Ethical lifestyle

5 definitions of ethical investing

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Launched in 1984, the UK’s first ever ethical investment product, the F&C Stewardship Growth fund, was nicknamed the ‘Brazil Fund’, owing to fund managers’ consensus that you’d have to have to be nuts to invest into it. Fast-forward to today and ethical investing is not only relatively mainstream, but has even been shown to outperform some conventional market indices. The Ethical Investment Research Services (EIRIS) estimate that today over £16 billion is invested in ethical funds in the UK alone. The global figure is likely to be in excess of $80 billion.

 

This growing popularity inevitably means more choice for consumers. From a single fund in 1984 there’s now a plethora of options for those looking to invest responsibly, and a number of different approaches to the screening and selection of ‘ethical’ investments. So, what does ethical investing mean anyway?

 

Here are the 5 main types and what each one means.

 

  1. Ethical Investing: the focus here is on what’s called ‘negative screening’, i.e. aiming to avoid investing in the ‘bad stuff’. This typically refers to so-called “sin stocks” – companies that profit from sales of products considered harmful such as tobacco, gambling, weapons and adult entertainment. Most ethical funds will screen for a variety of other activities too, such as involvement in deforestation, intensive farming, genetic engineering, or companies operating under oppressive regimes or in countries with low human rights or labour standards. Exclusion policies will vary between fund managers, with some activities fully screened out, and others assessed on a case-by-case basis. Many factors will be considered, including what percentage of the company’s profits come from harmful activities and what the company is doing to shift their focus to more principled activities.

 

  1. Environmental, Social and Governance (ESG): focusses on companies that demonstrate great behaviours in terms of their environmental impact, their social responsibility and the quality of their internal governance practices. Ethical fund managers use a complex scoring process to identify ‘best of breed’ companies to include in their funds. On the environmental side, fund managers might look at how much energy a company wastes and how its activities affect the environment. Concerning the social part, managers may check whether a company donates to charity, champions gender and race equality, gives back to its communities and insists its suppliers hold similar values. When looking at governance practices, things like the ability for shareholders to vote on important issues and the accuracy and transparency of reporting are considered. This process is known as positive screening and ensures that investors’ money supports companies with the highest standards of practice.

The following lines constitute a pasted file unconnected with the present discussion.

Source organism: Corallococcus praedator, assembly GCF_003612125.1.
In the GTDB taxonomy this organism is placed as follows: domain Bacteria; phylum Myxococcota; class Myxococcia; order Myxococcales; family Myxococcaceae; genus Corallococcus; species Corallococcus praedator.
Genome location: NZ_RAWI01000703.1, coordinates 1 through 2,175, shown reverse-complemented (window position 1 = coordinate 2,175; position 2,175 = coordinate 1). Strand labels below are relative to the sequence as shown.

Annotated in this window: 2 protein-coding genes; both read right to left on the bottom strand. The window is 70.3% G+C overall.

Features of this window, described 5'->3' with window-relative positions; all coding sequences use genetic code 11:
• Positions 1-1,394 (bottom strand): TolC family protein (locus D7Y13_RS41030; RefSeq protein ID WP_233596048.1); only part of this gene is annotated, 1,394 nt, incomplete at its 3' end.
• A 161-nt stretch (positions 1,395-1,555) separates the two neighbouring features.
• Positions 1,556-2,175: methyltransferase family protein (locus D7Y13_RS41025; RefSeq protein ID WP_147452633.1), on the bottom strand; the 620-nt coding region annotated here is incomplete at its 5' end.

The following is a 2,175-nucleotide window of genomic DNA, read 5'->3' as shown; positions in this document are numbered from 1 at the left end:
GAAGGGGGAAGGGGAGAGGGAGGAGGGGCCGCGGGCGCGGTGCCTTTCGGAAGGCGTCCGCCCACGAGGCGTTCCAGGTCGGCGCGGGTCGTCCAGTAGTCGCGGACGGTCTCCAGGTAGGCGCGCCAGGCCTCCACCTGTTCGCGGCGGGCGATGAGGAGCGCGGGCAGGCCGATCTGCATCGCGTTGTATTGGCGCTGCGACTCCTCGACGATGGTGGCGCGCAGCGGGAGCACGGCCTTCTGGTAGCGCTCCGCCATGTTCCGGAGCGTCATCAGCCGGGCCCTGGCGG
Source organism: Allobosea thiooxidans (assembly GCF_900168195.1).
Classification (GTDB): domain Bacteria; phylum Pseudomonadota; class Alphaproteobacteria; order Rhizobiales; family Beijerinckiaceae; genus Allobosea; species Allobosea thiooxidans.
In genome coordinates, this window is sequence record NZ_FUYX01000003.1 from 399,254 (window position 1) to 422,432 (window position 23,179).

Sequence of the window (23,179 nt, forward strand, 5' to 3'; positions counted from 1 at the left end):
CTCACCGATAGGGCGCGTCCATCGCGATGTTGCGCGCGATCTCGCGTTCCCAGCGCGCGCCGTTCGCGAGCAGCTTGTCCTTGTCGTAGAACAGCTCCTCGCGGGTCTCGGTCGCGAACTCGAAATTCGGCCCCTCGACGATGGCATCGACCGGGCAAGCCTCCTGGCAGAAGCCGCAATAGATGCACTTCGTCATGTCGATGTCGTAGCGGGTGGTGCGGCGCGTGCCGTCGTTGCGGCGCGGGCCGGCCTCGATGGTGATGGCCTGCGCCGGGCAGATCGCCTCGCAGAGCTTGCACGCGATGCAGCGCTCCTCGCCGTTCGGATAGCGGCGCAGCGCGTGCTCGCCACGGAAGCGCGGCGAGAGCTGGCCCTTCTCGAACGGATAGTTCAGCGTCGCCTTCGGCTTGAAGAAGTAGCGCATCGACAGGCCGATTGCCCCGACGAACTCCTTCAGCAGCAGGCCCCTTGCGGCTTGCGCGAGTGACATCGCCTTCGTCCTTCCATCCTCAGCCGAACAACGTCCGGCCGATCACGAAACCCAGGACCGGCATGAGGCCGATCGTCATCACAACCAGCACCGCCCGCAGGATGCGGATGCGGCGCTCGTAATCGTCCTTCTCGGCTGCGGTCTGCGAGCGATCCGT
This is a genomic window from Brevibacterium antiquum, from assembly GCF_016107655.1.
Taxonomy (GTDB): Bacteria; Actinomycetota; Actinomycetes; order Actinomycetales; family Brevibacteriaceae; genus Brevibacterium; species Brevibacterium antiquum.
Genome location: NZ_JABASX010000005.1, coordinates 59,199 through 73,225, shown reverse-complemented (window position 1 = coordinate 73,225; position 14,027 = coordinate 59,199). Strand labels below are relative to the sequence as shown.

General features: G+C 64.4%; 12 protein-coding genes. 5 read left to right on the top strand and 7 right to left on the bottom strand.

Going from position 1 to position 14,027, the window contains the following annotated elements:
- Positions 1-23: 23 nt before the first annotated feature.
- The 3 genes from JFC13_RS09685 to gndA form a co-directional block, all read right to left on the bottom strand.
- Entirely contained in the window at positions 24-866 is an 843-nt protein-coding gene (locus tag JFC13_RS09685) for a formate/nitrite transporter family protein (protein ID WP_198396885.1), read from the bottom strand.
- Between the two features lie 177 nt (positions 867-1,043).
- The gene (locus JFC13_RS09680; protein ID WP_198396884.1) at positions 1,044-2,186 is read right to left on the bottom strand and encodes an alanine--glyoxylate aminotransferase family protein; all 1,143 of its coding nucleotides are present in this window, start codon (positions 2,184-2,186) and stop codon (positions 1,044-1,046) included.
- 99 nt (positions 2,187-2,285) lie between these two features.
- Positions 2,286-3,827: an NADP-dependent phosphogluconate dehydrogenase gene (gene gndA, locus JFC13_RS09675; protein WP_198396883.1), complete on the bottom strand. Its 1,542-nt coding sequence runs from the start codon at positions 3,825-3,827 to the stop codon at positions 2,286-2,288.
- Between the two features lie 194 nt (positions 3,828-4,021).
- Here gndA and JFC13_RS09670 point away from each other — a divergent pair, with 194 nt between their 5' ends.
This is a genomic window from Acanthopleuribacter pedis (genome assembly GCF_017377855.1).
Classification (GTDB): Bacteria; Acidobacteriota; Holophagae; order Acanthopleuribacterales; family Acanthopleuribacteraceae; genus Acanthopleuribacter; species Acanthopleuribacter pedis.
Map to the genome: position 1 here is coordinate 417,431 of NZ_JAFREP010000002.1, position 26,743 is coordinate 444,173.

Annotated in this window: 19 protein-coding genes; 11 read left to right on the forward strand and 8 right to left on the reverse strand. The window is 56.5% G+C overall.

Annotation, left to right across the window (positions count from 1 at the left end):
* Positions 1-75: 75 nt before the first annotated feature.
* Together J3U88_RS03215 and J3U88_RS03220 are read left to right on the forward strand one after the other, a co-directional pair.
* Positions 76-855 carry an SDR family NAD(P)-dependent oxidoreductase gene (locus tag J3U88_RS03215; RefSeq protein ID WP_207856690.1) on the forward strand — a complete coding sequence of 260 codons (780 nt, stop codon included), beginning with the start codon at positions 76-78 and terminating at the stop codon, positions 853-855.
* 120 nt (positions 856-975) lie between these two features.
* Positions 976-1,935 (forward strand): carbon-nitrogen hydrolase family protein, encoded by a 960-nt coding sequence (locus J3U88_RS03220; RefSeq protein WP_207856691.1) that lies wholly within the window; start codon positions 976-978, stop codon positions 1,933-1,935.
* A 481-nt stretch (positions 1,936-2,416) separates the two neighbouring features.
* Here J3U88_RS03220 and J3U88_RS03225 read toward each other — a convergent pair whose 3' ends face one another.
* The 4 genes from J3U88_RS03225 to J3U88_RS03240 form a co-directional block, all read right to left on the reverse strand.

1. Socially Responsible Investing (SRI): aims to generate positive social outcomes through investment. SRI is a blend of Ethical and ESG investing. Fund managers first screen out ‘sin stocks’, before applying an ESG scoring system to identify companies that demonstrate good environmental, social, and governance policies. This blend of positive and negative screening aims to capture the best of both worlds and, some argue, is a more ethically robust approach.

 

  1. Impact Investing: focusses on the outcome (or impact) of an organisation’s work on the planet and its people. Impact investment funds might therefore be happy to hold investments in companies involved in potentially controversial activities, like producing genetically modified (GM) foods, provided those companies can demonstrate they are taking positive steps to adopt a greener, more sustainable approach and lessen their impact on the environment.

 

  1. Sustainable Investing: is a broad approach to ethical investing that encompasses an element of all of the above forms of ethical investing, including negative screening, positive screening, and a focus on the output and impact of companies’ operations on the environment. It’s probably the most popular approach with today’s socially conscious investor.

 

Whatever ethical investing means to you, these days there’s a broad range of options available to ensure that your money is invested in companies that operate in a responsible way and avoid activities detrimental to society and the planet we live on.

Please remember the value of your investments can go down as well as up, and you could get back less than invested.

 

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The comments and opinions expressed in this article are the author's own and should not be taken as financial advice from Wealthify.

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